Previous Section Back to Table of Contents Lords Hansard Home Page

Lord Sainsbury of Turville: I am grateful to the noble Baroness for giving me the opportunity to explain the purpose of this provision.

The clause sets out some important duties for the council which will help it to fulfil its role of representing the views of users, providing advice and information and making proposals. The council should, therefore, be required to make all these representations to all relevant people who may find this information useful. In particular, it seems reasonable to require the council to provide advice and information and to make representations and proposals to all people who may be involved in providing a postal service and not just licence holders. As the noble Baroness noted, the clause does not put any duty or onus on the people receiving the representation.

I deal now with the question of the "push-off" factor. A good example of someone falling within the category which the amendment seeks to remove would be the providers of essential transport for the conveyance of mail. The noble Baroness may agree that if the council found that relevant information should be given to those people, that should be done.

Those providers would fall within the definition of Clause 52(2)(d), and in the interests of users of postal services it makes sense for them to be given advice and information by the council and to receive representations and proposals about relevant postal issues.

Also unlicensed postal operators may be responsible for an increasing part of the postal market in future if the reserved area were to decrease. For instance, there

8 Jun 2000 : Column 1340

are already many operators providing a postal service for parcels who are not, and will not be, licensed. In view of those two obvious examples where it would be useful, and where we believe that the council should provide information, I ask the noble Baroness to withdraw the amendment.

9.30 p.m.

Baroness Miller of Hendon: Having suggested matters that should be on the face of the Bill, I am amazed at the number of occasions on which the noble Lord has said that such a provision is totally unnecessary. However, the noble Lord now suggests that there should be included in the Bill a provision which has no effect on an individual if he does not wish to take any notice of it. We wanted to put many interesting provisions on the face of the Bill but the Government considered them unnecessary. It seems extraordinary that the Government legislate now to put a provision in the Bill which has no effect. As did the Minister in another place, the noble Lord admitted that the provision has no effect; no notice need be taken of it. Yet we legislate to put it into the Bill.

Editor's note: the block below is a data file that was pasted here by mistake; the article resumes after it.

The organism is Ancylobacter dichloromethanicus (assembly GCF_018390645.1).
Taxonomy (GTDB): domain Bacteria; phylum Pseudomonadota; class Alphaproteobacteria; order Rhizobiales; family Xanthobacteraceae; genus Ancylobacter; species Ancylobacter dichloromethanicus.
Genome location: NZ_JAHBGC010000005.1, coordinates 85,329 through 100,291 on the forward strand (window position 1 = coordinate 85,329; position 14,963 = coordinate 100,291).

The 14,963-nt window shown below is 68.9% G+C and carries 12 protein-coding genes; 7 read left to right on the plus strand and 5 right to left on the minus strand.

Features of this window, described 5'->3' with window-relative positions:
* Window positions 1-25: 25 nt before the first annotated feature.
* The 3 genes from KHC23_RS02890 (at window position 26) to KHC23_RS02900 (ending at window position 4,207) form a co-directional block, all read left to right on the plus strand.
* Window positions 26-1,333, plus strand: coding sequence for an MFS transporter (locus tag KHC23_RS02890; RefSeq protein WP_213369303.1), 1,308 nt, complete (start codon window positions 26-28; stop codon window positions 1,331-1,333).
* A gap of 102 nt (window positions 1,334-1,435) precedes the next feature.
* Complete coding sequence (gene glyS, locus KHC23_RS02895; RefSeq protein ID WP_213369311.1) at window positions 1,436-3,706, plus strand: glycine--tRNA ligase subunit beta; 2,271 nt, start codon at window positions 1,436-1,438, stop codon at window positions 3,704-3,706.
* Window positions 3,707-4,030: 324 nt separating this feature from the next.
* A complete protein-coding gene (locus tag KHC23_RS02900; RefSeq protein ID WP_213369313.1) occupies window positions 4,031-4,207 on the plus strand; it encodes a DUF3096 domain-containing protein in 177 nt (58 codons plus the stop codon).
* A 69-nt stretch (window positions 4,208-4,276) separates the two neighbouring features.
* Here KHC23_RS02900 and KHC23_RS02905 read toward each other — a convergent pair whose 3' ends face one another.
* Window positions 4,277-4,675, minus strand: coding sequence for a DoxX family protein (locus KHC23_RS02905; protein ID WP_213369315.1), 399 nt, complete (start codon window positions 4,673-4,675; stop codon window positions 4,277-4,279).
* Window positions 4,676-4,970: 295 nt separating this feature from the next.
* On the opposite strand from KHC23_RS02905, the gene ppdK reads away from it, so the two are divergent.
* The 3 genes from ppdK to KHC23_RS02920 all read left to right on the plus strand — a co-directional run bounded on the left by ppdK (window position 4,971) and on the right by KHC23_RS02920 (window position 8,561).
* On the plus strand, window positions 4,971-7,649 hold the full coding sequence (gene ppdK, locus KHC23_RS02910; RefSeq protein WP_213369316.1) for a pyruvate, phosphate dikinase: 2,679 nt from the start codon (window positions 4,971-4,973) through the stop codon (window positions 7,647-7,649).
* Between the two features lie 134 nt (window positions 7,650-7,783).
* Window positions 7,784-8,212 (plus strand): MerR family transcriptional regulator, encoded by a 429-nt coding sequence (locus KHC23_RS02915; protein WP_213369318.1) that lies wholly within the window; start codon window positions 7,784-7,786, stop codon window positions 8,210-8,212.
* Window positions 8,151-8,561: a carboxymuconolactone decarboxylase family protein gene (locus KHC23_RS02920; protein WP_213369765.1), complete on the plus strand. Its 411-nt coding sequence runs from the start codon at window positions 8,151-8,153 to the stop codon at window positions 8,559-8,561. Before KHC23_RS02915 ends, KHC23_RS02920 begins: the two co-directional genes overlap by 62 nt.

In view of what the Minister said, I beg leave to withdraw the amendment.

Amendment, by leave, withdrawn.

Clause 52 agreed.

Clause 53 [Publication of information to users]:

Lord Sainsbury of Turville moved Amendment No. 49:

    Page 33, line 40, leave out (", or arranging the publication of,").

On Question, amendment agreed to.

Clause 53, as amended, agreed to.

Clause 54 [Exercise of functions: general]:

Baroness Miller of Hendon moved Amendment No. 50:

    Page 34, line 28, at end insert--

"( ) a committee for England,").

The noble Baroness said: In moving the amendment, I speak also to Amendments Nos. 51 to 53.

Clause 54 gives certain directions to the consumer council for postal services as to how it shall exercise its functions. In subsection (4) it is directed in paragraph (a) to establish separate committees for Scotland, Wales and Northern Ireland. There is no corresponding direction--I stress the word "direction"--to set up a committee for that insignificant part of the United Kingdom called England. This is another example of the Government's efforts not only to break up the United Kingdom but to balkanise them into a series of disparate so-called regions.

For the benefit of the large number of members of the Government of Scottish and Welsh extraction--they are not present in the Chamber today but that will look good in Hansard--England is the large bit of the country that sticks out to the south of Scotland and to the east of Wales. It is the bit of the United Kingdom which constantly pumps money into the other three parts to keep them going.

8 Jun 2000 : Column 1341

Subsection (4)(a) states that the council shall establish committees for Scotland, Wales and Northern Ireland. Paragraph (b) permits additional area committees within those three regions. However, the subsection merely permits the council to create a committee or area committee for England; and that would be at its discretion.

Paragraph (c) states that the council,

    "may establish one or more committees for, or for any areas within, England".